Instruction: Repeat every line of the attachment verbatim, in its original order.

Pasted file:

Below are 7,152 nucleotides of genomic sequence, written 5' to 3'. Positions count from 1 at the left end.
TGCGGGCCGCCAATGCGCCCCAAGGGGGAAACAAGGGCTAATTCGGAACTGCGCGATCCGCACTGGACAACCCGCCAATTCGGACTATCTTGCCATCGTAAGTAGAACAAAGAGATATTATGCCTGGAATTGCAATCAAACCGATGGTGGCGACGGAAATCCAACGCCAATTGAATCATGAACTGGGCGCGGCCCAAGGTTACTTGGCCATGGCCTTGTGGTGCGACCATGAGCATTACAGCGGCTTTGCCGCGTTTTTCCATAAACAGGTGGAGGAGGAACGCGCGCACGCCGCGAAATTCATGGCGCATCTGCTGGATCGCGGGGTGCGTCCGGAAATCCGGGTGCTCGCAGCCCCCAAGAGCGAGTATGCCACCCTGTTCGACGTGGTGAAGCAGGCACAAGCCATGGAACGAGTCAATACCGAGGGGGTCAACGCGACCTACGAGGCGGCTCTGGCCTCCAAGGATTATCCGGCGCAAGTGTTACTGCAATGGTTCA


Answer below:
Below are 7,152 nucleotides of genomic sequence, written 5' to 3'. Positions count from 1 at the left end.
TGCGGGCCGCCAATGCGCCCCAAGGGGGAAACAAGGGCTAATTCGGAACTGCGCGATCCGCACTGGACAACCCGCCAATTCGGACTATCTTGCCATCGTAAGTAGAACAAAGAGATATTATGCCTGGAATTGCAATCAAACCGATGGTGGCGACGGAAATCCAACGCCAATTGAATCATGAACTGGGCGCGGCCCAAGGTTACTTGGCCATGGCCTTGTGGTGCGACCATGAGCATTACAGCGGCTTTGCCGCGTTTTTCCATAAACAGGTGGAGGAGGAACGCGCGCACGCCGCGAAATTCATGGCGCATCTGCTGGATCGCGGGGTGCGTCCGGAAATCCGGGTGCTCGCAGCCCCCAAGAGCGAGTATGCCACCCTGTTCGACGTGGTGAAGCAGGCACAAGCCATGGAACGAGTCAATACCGAGGGGGTCAACGCGACCTACGAGGCGGCTCTGGCCTCCAAGGATTATCCGGCGCAAGTGTTACTGCAATGGTTCA